During the industrial era of human history the forces of modernization made traditional elders increasingly useless. Power passed from fathers to sons, who valued the new and technological rather than the old ways of the past. This shift created enormous technological progress but left elders without meaningful roles, and they lost their honored place in society. They became victims of what the authors call gerontophobia, a fear of advanced age based on disempowering cultural stereotypes. Like any other disempowered group, elders in time got warehoused in new ghettos (nursing homes and retirement communities). Segregated, they have become victims of ageism, discrimination because of age. Old people also have come to serve as psychological shields that younger people use to deflect the reality of their own aging and ultimate death.
To counteract this ageist nightmare, gerontologists have proposed a third stage of eldering. Called successful aging, the emphasis is on lifestyle changes, sound nutrition, and the pursuit of an active life to combat physical and intellectual decline. The authors of From Age-ing to Sage-ing acknowledge this is a good beginning, but they go much further. They argue for the powerful role that spiritual engagement—Sage-ing—can play in the aging process, and which they explore throughout their book.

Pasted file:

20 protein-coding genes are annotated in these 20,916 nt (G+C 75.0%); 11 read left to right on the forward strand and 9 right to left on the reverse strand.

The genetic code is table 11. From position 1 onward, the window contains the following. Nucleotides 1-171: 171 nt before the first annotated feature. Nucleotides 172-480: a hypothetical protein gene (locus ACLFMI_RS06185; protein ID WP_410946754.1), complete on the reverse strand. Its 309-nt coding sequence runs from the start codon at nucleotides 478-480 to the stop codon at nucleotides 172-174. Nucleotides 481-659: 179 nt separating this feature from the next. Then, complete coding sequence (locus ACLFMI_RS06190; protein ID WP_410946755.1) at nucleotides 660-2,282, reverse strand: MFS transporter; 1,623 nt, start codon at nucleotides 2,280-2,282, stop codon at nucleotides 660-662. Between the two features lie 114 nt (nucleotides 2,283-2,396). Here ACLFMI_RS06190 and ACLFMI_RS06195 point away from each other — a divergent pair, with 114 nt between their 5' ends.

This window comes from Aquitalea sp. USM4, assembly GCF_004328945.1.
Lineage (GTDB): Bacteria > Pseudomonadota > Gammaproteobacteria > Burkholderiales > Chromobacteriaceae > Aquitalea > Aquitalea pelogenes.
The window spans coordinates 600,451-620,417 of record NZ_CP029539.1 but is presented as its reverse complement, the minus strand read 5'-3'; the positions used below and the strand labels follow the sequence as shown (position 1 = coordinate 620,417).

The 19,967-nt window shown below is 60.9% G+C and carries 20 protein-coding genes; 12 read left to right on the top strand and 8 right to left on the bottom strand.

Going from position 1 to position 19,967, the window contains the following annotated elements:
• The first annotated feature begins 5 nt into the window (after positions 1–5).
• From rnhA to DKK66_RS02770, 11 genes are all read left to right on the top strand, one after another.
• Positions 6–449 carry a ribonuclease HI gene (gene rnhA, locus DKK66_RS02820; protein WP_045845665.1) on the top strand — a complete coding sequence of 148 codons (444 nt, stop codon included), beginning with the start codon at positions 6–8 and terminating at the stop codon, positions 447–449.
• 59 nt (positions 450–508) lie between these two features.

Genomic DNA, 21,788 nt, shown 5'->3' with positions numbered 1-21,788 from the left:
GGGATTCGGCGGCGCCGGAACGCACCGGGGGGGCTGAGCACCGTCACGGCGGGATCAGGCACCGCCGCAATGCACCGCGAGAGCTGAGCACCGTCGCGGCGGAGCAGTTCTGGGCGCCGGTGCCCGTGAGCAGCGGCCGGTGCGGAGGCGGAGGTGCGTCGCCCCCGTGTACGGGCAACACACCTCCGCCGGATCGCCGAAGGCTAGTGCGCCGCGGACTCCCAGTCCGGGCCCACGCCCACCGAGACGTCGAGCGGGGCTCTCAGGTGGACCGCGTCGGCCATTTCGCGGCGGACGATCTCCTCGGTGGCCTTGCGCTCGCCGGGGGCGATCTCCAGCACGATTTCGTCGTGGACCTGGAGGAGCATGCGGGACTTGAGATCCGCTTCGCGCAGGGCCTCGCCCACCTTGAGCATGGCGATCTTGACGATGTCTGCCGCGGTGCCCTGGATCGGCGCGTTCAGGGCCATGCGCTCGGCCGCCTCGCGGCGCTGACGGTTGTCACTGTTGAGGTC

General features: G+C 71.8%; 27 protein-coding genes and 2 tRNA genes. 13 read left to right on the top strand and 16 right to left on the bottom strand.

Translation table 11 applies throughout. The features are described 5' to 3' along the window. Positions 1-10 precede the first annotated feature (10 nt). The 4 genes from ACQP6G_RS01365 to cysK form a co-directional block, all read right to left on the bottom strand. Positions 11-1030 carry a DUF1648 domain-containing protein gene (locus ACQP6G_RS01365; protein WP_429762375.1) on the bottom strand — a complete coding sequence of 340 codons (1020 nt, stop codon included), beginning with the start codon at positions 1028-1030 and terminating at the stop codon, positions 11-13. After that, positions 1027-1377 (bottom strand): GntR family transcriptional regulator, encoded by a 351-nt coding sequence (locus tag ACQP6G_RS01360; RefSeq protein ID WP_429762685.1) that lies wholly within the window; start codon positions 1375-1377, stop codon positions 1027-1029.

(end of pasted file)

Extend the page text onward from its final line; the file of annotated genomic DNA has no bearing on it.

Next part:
So what is sagacity, and how will we know it when we see and experience it? We begin by attributing three qualities to the concept: 1) Wisdom in action, or active reflective practice. 2) Unusual effectiveness that only exposure to experience can achieve. 3) Generativity, the motive of wanting to leave behind a legacy, something of lasting human value. In exploring additional meaning, colleague John Bush formulated eight descriptive statements for sagacity: Sage leaders are people persons. They demonstrate this by their respect and care for persons in their charge and in everyday dealings. They enjoy people interactions and are liked and admired by people in their community. And they believe that people, rather than organizations, are the most important ingredient in community life. Sage leaders have a calm confidence about them. They have been tested and have achieved their own identity as leaders. They are open to discussions and diverse opinions and are willing to enter into dialogue.Download Article 1K Club